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Kruger National Park to get R320m makeover

The Kruger National Park upgrades will improve the visitor experience. Stock photo.
The Kruger National Park upgrades will improve the visitor experience. Stock photo.
Image: 123RF/Byrdyak

Visitors to the Kruger National Park (KNP) are set to benefit from a R320m infrastructure refurbishment programme that will run over the next three years.

KNP managing executive Gareth Coleman said the first phase of the programme will provide significant impetus to upgrading infrastructure and improving the visitor experience.

“The decline in tourist revenues under Covid-19 has impacted our revenue, but the need to maintain and upgrade our infrastructure is ever-present. The infrastructure programme will also help provide much-needed employment in the area,” he said.

Coleman said they were finalising contracts and works packages with successful contractors for civil and building works and this should be completed by the end of May.

“Contractors will move on-site during May and June, and we will start seeing the results of these investments in the second half of 2022.”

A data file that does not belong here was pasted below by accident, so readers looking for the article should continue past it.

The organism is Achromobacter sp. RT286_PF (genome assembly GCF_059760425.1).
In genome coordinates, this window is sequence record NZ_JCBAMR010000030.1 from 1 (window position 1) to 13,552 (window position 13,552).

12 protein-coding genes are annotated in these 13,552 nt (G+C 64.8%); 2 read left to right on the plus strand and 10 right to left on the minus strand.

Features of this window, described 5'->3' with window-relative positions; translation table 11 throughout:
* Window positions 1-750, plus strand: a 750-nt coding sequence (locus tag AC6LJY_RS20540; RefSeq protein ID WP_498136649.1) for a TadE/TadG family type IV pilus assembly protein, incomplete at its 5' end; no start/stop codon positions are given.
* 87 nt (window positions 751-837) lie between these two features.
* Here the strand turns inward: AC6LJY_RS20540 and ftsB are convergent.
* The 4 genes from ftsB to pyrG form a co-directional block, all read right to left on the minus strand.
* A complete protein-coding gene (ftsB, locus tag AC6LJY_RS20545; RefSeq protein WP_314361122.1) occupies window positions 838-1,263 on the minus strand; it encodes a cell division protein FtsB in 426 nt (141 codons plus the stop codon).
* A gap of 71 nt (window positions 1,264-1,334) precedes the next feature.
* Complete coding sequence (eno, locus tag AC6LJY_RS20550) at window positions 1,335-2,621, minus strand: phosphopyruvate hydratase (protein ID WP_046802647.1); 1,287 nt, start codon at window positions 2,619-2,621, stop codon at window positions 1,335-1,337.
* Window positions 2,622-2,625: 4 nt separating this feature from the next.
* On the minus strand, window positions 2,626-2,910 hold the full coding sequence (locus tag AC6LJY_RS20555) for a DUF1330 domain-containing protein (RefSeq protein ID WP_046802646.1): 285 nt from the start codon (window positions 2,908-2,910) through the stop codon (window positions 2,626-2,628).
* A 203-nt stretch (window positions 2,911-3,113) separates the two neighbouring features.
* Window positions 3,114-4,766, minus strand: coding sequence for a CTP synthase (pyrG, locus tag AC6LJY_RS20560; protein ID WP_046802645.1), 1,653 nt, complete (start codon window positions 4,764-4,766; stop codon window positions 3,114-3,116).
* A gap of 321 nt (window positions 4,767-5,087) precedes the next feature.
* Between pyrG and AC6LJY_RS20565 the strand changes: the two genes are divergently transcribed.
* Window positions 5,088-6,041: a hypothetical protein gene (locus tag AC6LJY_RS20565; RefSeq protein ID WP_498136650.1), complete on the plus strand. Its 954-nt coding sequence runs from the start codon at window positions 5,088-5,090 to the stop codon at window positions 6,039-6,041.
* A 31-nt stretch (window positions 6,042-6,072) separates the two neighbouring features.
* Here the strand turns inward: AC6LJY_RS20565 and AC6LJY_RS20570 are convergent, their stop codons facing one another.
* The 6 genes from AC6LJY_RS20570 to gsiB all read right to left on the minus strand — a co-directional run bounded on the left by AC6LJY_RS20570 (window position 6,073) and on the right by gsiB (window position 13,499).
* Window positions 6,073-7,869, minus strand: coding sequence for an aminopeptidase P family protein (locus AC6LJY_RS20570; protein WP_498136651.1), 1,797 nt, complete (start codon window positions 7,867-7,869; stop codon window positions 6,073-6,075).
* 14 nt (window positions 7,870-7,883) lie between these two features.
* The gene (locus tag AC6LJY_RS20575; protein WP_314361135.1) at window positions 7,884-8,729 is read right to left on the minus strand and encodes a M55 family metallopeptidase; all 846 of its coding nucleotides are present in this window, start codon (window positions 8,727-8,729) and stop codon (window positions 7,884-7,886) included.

Funds for the upgrades emanate from insurers’ payments and contributions from the national department of tourism but are predominantly from an infrastructure development programme allocation to SANParks from the department of forestry, fisheries and environment.

Tourism facilities prioritised for launch this year include:

  • rebuilding the burnt Letaba shop and fencing;
  • rebuilding Lower Sabie petrol station, also destroyed by fire;
  • construction of the Shingwedzi main building roof, which was removed due to termites;
  • the Phalaborwa Wildlife Activity Hub (phase 1);
  • Shangoni (phase 1), which includes a picnic spot, camping site and Shangoni reception facility;
  • Punda Maria tent upgrades
  • upgrading five entrance gates at Pafuri, Punda Maria, Orpen, Phabeni and Numbi;
  • renovation and upgrade of more than 110 tourism accommodation units at camps across the park;
  • upgrading of the Sweni Trails camp;
  • repairing and upgrading the viewing deck at Skukuza camp impacted by termites;
  • repairing and upgrading the restaurant viewing deck and handrails at Olifants camp impacted by termites;
  • upgrading selected staff accommodation;
  • resurfacing identified tar roads; and
  • regravelling selected gravel roads.

More projects are expected to be launched next year.

“We will do our utmost to minimise the impact on visitor experience and request patience and understanding from our clients during the refurbishment for any inconvenience caused. We would also like to urge visitors to take note of additional signage placed in the affected locations and note the advice from our staff members,” said Coleman.


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